The fact that residential home prices are increasing substantially in most regions of the country is music to the ears of homeowners. However, if you are in the process of selling your home, make sure you realize the major challenge a hot real estate market creates. Each house must be sold twice; once to a buyer and a second time to an appraiser who represents the bank that will grant the purchaser a mortgage to buy the home (unless it is an “all cash” purchase). In a real market with escalating prices, the second sale may be the more difficult. And a recent survey by Quicken Loans reveals that the gap between what a homeowner believes is the value of their home compared to an appraiser is widening.

This could lead to an increase in the percentage of real estate transactions being challenged by a ‘short’ appraisal (where the appraiser value is less than the contracted price of the home).

Bottom Line

Whether you are a buyer or a seller, you must be prepared for this possibility as it may result in a renegotiation of the price of the home.

Posted in Community, Real Estate
July 24, 2015

Should I Rent My House Instead of Selling It?

 

The results of Fannie Mae’s June 2015 National Housing Survey, were just released showing that more and more homeowners are warming up to the idea that now may be a great time to sell their home. The amount of respondents that stated that now is a good time to sell rose three percentage points to a survey high of 52%; which may translate to a healthier market as more homes are listed in the coming months. At the same time “the percentage of respondents who expect home rental prices to go up rose to 59% – a new survey high.” Doug Duncan, senior vice president and chief economist at Fannie Mae, gave this insight: “The expectation of higher rents is a natural outgrowth of increasing household formation by newly employed individuals putting upward pressure on rental rates.” There is a chance that those who believe rental prices will rise may consider renting their house rather than selling it at this time. However, if you have no desire to actually become an educated investor in this sector, you may be headed for more trouble than you were looking for. Are you ready to be a landlord? Before renting your home, you should answer the following questions to make sure this is the right course of action for you and your family.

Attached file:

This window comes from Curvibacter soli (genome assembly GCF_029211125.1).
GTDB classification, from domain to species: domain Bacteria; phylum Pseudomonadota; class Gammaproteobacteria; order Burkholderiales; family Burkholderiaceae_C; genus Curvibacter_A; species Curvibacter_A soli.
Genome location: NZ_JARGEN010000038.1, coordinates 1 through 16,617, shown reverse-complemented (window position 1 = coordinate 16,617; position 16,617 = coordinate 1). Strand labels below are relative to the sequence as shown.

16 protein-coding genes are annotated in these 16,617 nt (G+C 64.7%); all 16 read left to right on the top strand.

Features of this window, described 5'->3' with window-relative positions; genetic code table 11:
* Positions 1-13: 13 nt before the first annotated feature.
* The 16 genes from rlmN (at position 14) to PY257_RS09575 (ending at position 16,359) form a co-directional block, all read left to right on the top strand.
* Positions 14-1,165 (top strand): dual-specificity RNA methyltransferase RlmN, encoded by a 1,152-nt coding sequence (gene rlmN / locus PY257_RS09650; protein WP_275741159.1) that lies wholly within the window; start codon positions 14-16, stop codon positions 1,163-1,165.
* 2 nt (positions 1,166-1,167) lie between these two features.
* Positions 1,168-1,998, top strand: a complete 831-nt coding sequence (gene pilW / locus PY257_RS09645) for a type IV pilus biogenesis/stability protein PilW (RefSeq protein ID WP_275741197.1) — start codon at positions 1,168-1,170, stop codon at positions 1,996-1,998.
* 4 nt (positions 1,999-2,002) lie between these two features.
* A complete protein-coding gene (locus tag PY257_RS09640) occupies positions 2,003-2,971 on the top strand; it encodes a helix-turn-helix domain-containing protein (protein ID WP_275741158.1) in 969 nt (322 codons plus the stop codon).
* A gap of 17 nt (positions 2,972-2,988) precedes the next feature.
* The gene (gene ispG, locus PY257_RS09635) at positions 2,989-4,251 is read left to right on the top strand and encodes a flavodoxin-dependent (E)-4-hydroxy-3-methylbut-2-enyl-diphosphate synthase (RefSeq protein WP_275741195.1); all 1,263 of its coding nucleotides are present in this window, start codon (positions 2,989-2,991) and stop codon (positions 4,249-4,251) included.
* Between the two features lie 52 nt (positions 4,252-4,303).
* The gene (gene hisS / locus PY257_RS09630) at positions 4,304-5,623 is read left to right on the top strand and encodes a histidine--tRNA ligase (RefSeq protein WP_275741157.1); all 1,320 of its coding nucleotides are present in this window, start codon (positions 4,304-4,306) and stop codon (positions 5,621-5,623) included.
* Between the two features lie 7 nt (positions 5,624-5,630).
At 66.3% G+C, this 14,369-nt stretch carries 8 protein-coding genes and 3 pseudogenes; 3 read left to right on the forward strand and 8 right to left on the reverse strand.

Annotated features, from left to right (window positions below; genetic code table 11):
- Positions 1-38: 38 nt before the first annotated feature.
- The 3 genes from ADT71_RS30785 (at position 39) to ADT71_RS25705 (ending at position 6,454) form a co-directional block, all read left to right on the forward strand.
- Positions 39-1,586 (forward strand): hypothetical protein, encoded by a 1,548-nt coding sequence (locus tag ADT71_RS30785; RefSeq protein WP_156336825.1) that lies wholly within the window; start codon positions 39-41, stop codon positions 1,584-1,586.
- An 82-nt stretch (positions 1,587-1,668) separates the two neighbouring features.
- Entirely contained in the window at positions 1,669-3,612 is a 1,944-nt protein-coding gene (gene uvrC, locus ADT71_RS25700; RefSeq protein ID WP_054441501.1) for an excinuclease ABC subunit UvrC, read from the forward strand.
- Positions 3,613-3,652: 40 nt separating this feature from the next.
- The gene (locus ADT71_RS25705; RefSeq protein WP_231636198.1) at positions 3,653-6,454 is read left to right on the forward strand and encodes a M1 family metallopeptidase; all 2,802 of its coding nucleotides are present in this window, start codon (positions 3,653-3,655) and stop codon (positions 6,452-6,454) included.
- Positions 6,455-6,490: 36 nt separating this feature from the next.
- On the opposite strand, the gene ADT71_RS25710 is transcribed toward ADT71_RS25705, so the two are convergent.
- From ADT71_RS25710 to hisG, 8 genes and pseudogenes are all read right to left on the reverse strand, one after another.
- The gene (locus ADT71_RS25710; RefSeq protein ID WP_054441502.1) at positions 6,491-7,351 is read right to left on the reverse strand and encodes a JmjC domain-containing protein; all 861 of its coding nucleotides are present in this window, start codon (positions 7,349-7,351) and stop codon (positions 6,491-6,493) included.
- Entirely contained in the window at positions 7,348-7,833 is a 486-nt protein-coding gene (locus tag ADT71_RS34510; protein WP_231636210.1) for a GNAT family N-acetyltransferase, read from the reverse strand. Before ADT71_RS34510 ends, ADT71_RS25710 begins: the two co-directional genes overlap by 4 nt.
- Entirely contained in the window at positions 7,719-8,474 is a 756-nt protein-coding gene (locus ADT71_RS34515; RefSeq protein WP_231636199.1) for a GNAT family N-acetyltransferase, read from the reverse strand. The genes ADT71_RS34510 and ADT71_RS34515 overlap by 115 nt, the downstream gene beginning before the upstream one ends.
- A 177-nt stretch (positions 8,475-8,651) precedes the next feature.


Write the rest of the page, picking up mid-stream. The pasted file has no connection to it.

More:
10 Questions to ask BEFORE renting your home

  1. How will you respond if your tenant says they can’t afford to pay the rent this month because of more pressing obligations? (This happens most often during holiday season and back-to-school time when families with children have extra expenses).
  2. Because of the economy, many homeowners cannot make their mortgage payment. What percentage of tenants do you think cannot afford to pay their rent?
  3. Have you interviewed experienced eviction attorneys in case a challenge does arise?
  4. Have you talked to your insurance company about a possible increase in premiums as liability is greater in a non-owner occupied home?
  5. Will you allow pets? Cats? Dogs? How big a dog?
  6. How will you actually collect the rent? By mail? In person?
  7. Repairs are part of being a landlord. Who will take tenant calls when necessary repairs come up?
  8. Do you have a list of craftspeople readily available to handle these repairs?
  9. How often will you do a physical inspection of the property?
  10. Will you alert your current neighbors that you are renting the house?

Bottom Line

Renting out residential real estate historically is a great investment. However, it is not without its challenges. Make sure you have decided to rent the house because you want to be an investor, not because you are hoping to get a few extra dollars by postponing a sale.

Posted in Community, Real Estate
June 3, 2015

Buyer Demands Exceeds Housing Supply

Some Highlights:

  • Inventory Levels are still below the 6.0 month level necessary for a normal market
  • Home Prices have experienced year-over-year gains for 38 straight months
  • Home sold faster than any time since June 2013, in just 39 days